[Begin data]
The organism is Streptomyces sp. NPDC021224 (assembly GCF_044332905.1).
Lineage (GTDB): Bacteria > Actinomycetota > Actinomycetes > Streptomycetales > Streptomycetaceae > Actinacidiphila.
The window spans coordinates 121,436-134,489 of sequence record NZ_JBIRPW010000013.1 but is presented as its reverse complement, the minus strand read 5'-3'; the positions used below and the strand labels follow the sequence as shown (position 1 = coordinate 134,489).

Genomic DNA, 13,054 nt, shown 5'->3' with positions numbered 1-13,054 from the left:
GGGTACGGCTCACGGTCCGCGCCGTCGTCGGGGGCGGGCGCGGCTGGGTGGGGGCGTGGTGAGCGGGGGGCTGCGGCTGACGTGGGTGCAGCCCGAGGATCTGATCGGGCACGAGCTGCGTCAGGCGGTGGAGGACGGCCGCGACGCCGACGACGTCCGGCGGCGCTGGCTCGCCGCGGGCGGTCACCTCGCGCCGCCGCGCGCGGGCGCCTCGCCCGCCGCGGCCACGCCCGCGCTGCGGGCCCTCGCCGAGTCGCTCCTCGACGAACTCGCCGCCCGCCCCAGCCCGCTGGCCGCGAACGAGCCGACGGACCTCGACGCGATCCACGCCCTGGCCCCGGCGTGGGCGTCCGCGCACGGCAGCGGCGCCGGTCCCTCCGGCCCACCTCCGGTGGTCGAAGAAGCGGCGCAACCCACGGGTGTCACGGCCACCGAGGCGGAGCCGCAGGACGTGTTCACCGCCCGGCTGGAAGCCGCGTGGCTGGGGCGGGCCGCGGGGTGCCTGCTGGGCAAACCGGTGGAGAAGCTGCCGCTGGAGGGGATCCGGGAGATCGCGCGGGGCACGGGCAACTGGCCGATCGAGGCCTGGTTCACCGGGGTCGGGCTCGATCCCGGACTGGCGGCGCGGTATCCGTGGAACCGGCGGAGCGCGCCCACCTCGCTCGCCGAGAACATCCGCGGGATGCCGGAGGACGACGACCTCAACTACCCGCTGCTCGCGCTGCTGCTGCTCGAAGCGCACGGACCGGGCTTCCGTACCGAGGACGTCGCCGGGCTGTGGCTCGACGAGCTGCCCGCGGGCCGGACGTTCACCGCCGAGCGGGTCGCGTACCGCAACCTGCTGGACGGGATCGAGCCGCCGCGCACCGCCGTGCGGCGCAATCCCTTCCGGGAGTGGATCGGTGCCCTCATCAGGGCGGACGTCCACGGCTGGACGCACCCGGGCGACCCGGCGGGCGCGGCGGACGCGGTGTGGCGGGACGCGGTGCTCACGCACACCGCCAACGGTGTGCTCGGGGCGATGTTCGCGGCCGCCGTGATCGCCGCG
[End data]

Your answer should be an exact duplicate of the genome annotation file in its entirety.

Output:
The organism is Streptomyces sp. NPDC021224 (assembly GCF_044332905.1).
Lineage (GTDB): Bacteria > Actinomycetota > Actinomycetes > Streptomycetales > Streptomycetaceae > Actinacidiphila.
The window spans coordinates 121,436-134,489 of sequence record NZ_JBIRPW010000013.1 but is presented as its reverse complement, the minus strand read 5'-3'; the positions used below and the strand labels follow the sequence as shown (position 1 = coordinate 134,489).

Genomic DNA, 13,054 nt, shown 5'->3' with positions numbered 1-13,054 from the left:
GGGTACGGCTCACGGTCCGCGCCGTCGTCGGGGGCGGGCGCGGCTGGGTGGGGGCGTGGTGAGCGGGGGGCTGCGGCTGACGTGGGTGCAGCCCGAGGATCTGATCGGGCACGAGCTGCGTCAGGCGGTGGAGGACGGCCGCGACGCCGACGACGTCCGGCGGCGCTGGCTCGCCGCGGGCGGTCACCTCGCGCCGCCGCGCGCGGGCGCCTCGCCCGCCGCGGCCACGCCCGCGCTGCGGGCCCTCGCCGAGTCGCTCCTCGACGAACTCGCCGCCCGCCCCAGCCCGCTGGCCGCGAACGAGCCGACGGACCTCGACGCGATCCACGCCCTGGCCCCGGCGTGGGCGTCCGCGCACGGCAGCGGCGCCGGTCCCTCCGGCCCACCTCCGGTGGTCGAAGAAGCGGCGCAACCCACGGGTGTCACGGCCACCGAGGCGGAGCCGCAGGACGTGTTCACCGCCCGGCTGGAAGCCGCGTGGCTGGGGCGGGCCGCGGGGTGCCTGCTGGGCAAACCGGTGGAGAAGCTGCCGCTGGAGGGGATCCGGGAGATCGCGCGGGGCACGGGCAACTGGCCGATCGAGGCCTGGTTCACCGGGGTCGGGCTCGATCCCGGACTGGCGGCGCGGTATCCGTGGAACCGGCGGAGCGCGCCCACCTCGCTCGCCGAGAACATCCGCGGGATGCCGGAGGACGACGACCTCAACTACCCGCTGCTCGCGCTGCTGCTGCTCGAAGCGCACGGACCGGGCTTCCGTACCGAGGACGTCGCCGGGCTGTGGCTCGACGAGCTGCCCGCGGGCCGGACGTTCACCGCCGAGCGGGTCGCGTACCGCAACCTGCTGGACGGGATCGAGCCGCCGCGCACCGCCGTGCGGCGCAATCCCTTCCGGGAGTGGATCGGTGCCCTCATCAGGGCGGACGTCCACGGCTGGACGCACCCGGGCGACCCGGCGGGCGCGGCGGACGCGGTGTGGCGGGACGCGGTGCTCACGCACACCGCCAACGGTGTGCTCGGGGCGATGTTCGCGGCCGCCGTGATCGCCGCG